Facing the truth about having an abusive personality is something most people don’t want to admit. Allowing this level of transparency would be too much for the abuser: too much shame, too much guilt, too much shattering of the ego, too much relinquishing of coercive power. Accepting responsibility for manipulative actions and attitudes would mean the perpetrator would have to get rid of all justifications, blame and excuses, and fully admit that they are completely responsible for their behaviours. They would have to be honestly open to the fact that they made certain choices to be abusive and controlling.
Obviously, that’s not something most people would want to do. Instead, excuses pave the way for further acts of emotional, physical, psychological, or verbal violence against their intimate partner (and sometimes even their children). For example, abusers tend to feel their behaviour isn’t “that bad” because they’re not physically violent. Or, if they do slap their partner around a bit, at least they don’t punch her. Or, if they do punch her, at least they’ve never sent her to the hospital …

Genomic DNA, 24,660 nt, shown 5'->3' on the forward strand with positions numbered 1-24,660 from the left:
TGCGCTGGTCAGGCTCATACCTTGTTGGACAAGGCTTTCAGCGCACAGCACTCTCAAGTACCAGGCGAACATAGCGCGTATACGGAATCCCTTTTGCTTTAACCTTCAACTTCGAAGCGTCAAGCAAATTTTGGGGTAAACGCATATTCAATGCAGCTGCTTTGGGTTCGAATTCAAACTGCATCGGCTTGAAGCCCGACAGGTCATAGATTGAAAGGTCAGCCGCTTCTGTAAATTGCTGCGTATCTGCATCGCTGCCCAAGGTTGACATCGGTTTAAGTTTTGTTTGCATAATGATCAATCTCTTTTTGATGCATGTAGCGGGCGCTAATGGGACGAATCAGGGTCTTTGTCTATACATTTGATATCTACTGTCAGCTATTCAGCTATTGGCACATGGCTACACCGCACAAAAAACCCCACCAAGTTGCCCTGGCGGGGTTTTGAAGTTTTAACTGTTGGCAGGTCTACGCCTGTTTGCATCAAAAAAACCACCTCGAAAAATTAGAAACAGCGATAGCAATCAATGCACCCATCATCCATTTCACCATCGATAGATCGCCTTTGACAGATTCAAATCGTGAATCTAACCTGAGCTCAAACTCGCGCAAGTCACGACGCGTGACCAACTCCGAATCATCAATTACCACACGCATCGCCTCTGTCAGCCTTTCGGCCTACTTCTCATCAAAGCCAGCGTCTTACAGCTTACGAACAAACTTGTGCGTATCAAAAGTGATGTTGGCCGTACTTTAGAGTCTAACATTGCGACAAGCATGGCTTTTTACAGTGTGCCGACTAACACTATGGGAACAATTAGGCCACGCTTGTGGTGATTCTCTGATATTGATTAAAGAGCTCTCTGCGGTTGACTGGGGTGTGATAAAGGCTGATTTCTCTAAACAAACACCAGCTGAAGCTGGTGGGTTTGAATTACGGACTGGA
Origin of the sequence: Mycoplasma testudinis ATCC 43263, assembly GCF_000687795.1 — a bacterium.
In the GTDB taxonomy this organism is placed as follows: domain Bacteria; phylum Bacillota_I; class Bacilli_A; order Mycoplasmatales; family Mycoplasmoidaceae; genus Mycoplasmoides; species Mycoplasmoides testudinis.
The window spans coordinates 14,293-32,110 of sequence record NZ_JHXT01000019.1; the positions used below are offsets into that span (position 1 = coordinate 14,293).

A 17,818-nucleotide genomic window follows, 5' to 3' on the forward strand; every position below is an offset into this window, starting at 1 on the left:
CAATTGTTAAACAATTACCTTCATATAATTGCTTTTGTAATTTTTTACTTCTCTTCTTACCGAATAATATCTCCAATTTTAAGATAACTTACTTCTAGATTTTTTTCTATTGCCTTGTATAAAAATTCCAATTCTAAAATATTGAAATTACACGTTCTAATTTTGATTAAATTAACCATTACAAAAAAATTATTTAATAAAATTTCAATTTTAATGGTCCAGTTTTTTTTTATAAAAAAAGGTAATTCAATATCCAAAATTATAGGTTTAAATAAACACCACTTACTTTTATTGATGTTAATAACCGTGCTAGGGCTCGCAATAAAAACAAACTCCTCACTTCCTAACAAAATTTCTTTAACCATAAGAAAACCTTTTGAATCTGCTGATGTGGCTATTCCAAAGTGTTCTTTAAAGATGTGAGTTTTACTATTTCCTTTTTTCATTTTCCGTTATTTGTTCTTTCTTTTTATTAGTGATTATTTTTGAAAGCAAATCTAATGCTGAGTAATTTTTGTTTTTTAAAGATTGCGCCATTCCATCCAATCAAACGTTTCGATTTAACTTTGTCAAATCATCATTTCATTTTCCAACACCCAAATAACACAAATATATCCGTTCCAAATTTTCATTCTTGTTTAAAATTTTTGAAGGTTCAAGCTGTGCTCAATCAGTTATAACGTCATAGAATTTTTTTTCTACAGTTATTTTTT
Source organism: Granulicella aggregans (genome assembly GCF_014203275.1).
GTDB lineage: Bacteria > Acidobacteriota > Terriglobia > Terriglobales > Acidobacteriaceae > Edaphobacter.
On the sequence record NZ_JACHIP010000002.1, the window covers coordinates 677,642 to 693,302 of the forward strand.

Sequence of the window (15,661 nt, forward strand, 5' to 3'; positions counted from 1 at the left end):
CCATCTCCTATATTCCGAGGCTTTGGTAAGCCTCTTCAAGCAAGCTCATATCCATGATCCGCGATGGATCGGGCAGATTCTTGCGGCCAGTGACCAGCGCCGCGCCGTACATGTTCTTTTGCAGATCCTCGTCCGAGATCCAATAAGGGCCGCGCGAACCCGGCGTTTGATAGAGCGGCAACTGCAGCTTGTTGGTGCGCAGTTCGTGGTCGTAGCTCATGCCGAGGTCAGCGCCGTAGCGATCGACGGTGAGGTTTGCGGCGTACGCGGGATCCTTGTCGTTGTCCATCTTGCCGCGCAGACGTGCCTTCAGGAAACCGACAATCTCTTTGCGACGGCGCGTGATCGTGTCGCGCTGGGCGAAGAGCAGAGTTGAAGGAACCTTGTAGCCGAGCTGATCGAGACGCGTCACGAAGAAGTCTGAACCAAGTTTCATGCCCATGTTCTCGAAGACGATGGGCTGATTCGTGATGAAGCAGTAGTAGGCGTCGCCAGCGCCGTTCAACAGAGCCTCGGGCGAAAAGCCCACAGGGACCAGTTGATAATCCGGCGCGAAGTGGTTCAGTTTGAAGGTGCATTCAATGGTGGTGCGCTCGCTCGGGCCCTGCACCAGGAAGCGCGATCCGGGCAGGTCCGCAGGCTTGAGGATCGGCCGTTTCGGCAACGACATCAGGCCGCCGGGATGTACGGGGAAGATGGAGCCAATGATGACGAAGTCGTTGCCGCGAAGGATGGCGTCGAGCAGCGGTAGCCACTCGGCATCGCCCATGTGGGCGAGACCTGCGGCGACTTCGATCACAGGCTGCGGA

Some abusers will acknowledge there’s a problem in their relationship, but will blame that problem on their partner or a so-called “mutual communication issue.” Still others may take the step of admitting that “sometimes” their behaviour gets out of control—but then they go on to justify their actions as a mere “anger issue” rather than what it truly is—an abuse issue.
“He has convinced himself of his own distortions.”
(Lundy Bancroft, Why Does He Do That? Inside the Minds of Angry and Controlling Men)
Dr. Chris Huffine, a psychologist who has worked with abusers for over thirty years, notes that “the problem with focusing on anger is that it completely ignores the real problem. Nineteen times out of twenty, if not more, the reason people think someone has an anger issue is because they have repeatedly acted in abusive ways. The point here is that the problem is not their ‘anger’ or ‘temper.’ It’s that they’ve been abusive!”
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I'm Jenny duBay, a domestic abuse survivor and now advocate. My degree is in Christian theology with a concentration on spiritual direction, and my vocational emphasis is on helping those who have suffered from domestic abuse to heal and reclaim their true selves.